Chicago Public Schools said it is conducting an investigation after an activist’s videos of a hospitalized fourth-grader went viral this week, and his mother blamed bullying at school.

The family said in the video that the boy attempted to take his own life.

The student attends Carter G. Woodson Elementary, a 330-student school in Bronzeville. His mother said in the videos that he is a special education student and that bullying happened at the school.

“This is a horrible tragedy, and the thoughts and prayers of the Chicago Public Schools community are with (the student) and his loved ones,” district spokesman Michael Passman said. “The allegations that have been made are highly concerning, and the district is conducting a full investigation.”

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The district deployed crisis assistance resources to students and staff at Woodson.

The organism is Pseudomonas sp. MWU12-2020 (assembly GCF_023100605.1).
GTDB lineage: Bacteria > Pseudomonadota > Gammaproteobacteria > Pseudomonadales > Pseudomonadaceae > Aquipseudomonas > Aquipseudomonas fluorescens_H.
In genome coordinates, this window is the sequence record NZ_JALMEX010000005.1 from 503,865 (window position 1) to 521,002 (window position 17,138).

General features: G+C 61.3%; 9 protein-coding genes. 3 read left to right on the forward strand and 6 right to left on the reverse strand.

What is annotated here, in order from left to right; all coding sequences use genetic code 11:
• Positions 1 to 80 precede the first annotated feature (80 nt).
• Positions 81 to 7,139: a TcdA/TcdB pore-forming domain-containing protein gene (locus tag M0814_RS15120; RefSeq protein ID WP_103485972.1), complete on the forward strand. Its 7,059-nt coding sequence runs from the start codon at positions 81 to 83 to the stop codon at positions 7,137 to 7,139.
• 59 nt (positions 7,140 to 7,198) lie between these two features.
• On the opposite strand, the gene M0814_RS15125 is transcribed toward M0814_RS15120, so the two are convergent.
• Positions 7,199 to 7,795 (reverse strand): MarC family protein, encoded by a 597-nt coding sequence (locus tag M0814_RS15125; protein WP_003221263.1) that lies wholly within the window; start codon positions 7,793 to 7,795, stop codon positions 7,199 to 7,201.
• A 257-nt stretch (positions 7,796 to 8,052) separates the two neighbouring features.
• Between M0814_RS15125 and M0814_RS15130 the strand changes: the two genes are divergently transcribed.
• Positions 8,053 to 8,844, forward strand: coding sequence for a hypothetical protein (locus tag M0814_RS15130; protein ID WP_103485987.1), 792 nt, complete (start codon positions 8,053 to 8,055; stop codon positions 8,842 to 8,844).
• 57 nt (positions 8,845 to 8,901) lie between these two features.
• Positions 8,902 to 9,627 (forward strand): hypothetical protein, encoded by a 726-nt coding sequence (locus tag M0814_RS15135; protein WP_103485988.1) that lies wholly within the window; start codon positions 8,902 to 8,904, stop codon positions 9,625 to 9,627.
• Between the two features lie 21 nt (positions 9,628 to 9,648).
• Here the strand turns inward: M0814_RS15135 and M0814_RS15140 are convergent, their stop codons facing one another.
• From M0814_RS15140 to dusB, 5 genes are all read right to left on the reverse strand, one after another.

Two videos detailing the family’s claims were posted on the account of Jedidiah Brown, an activist who is running for 7th ward alderman. The first shows the child at Comer Children’s Hospital at the University of Chicago, his mother standing beside him, as she explains repeated attempts to notify school leaders and district leaders about her son’s troubles with adults and fellow students at the school.

The second video shows a group of parents and community leaders on Friday morning approaching the school for a meeting and discussing the case outside as security officials decide whether to let them in. The mother and other family members eventually enter the school.

One of the parents who appears in the Friday morning video is Sequoia Williams, who said she transferred her son from Woodson to nearby Doolittle Elementary after he also experienced bullying. She told Chalkbeat she still had concerns at Doolittle about her son’s safety and whether the school was following his Individualized Education Program, a plan for children with disabilities.

She said she has filed concerns with several agencies, including Chicago Public Schools, the Department of Children and Family Services, and the state Board of Education. She appeared at a January meeting of the Chicago Board of Education, in part, to ask for higher staff ratios for students, particularly those with disabilities.

“These kids are not safe,” she told the board.